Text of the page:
Classic Black Raspberry Jam Recipe

August 2, 2021

This simple recipe for Black Raspberry Jam uses liquid pectin to achieve a soft, spreadable set. A single batch fills eight Ball® Smooth Sided half pint jars. 

Eight half pint jars of black raspberry jam.

This post is sponsored by the makers of Ball® home canning products*.

I discovered the joys of fresh raspberries when I was nine and we moved to Portland from Southern California. Our next door neighbor had trained raspberry canes to run up the fence that separated our driveway from hers. At the height of their season, there were more raspberries than there was fence. I’d sit on our side and eat every ripe berry within reach. Then I’d scoot down and do it again.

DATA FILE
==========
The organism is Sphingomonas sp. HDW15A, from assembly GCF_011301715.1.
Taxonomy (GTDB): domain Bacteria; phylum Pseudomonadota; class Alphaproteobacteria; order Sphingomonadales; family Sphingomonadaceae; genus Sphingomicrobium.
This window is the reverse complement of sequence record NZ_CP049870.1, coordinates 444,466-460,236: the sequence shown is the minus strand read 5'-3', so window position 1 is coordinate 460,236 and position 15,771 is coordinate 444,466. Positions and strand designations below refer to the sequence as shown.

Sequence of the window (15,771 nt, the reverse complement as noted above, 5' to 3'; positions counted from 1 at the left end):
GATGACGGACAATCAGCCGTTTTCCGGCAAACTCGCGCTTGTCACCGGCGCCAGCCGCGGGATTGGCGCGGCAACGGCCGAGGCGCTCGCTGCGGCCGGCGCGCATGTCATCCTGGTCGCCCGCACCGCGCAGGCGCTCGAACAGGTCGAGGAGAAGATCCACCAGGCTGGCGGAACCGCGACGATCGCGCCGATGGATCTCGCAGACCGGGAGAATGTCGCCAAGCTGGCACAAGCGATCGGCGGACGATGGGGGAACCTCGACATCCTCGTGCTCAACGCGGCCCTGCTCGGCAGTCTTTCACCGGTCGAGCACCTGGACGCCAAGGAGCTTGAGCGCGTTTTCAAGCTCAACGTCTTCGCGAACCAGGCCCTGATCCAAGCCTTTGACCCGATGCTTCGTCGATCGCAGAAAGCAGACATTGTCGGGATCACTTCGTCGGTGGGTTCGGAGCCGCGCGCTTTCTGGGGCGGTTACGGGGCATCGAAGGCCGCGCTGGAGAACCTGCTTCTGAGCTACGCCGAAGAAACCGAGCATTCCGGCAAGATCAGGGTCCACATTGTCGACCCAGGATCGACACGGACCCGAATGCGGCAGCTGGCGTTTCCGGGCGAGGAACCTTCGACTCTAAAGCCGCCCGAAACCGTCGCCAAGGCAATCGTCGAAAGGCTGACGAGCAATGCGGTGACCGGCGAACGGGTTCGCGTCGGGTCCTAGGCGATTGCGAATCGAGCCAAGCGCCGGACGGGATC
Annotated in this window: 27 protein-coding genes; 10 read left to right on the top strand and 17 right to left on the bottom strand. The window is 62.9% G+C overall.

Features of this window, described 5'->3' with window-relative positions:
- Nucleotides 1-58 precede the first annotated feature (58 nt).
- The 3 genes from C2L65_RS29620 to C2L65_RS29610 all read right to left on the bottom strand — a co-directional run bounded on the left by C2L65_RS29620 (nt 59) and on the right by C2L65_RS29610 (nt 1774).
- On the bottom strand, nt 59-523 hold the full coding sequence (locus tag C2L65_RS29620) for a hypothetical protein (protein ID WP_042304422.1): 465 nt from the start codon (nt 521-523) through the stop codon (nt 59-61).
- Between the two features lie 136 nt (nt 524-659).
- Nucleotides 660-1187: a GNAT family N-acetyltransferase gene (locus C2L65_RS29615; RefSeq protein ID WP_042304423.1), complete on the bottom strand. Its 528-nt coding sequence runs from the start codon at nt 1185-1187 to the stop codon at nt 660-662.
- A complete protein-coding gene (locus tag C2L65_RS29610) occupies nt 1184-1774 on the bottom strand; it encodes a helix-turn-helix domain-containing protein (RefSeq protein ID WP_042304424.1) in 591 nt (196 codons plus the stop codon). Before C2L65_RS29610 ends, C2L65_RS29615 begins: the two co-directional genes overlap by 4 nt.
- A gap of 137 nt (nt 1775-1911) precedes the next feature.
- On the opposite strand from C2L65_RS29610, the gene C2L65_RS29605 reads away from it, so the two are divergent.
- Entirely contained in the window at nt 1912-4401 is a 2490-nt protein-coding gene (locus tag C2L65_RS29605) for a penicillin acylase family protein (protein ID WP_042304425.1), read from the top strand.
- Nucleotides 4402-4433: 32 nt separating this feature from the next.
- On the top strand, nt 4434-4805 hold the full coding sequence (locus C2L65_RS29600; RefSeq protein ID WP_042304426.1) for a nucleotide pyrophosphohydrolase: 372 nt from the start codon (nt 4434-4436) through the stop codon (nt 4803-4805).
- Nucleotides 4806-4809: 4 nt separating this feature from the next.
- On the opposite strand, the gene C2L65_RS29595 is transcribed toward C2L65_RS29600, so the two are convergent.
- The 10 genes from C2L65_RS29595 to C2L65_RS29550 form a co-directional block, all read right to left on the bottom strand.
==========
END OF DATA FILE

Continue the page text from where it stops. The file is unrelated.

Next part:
Six dry pints of fresh black raspberries.

When I moved to Philadelphia in my early twenties, I learned that there was more to discover in the world of raspberries. A friend introduced me to black raspberries and my love instantly expanded to include them. These days, finding enough berries and the time to preserve them is always among my summertime priorities.

Smashed black raspberries in an oval glass baking dish, with a blue handled potato masher in the upper right hand corner.

In the past, I shared a lower sugar black raspberry jam recipe, but this year I was only able to get a relatively small volume of berries. So I opted to use the Ball® Black Raspberry Jam recipe from @ballcanning. It employs more sugar than my recipe, which allowed me to stretch my berries. It also ensured that the finished jam holds its quality for a longer period of time, thanks to the preservative power of sugar.

Three and a half cups of mashed black raspberries in a vintage glass measuring cup.

To start this recipe, you crush enough berries to yield 3 1/2 cups of pulp (in my case, I needed a little over four pints of berries). Once the berries are ready, you combine them in a non-reactive pot with 7 cups of granulated sugar and 1/4 cup bottled lemon juice. The pot goes on the stove and let it come to a boil.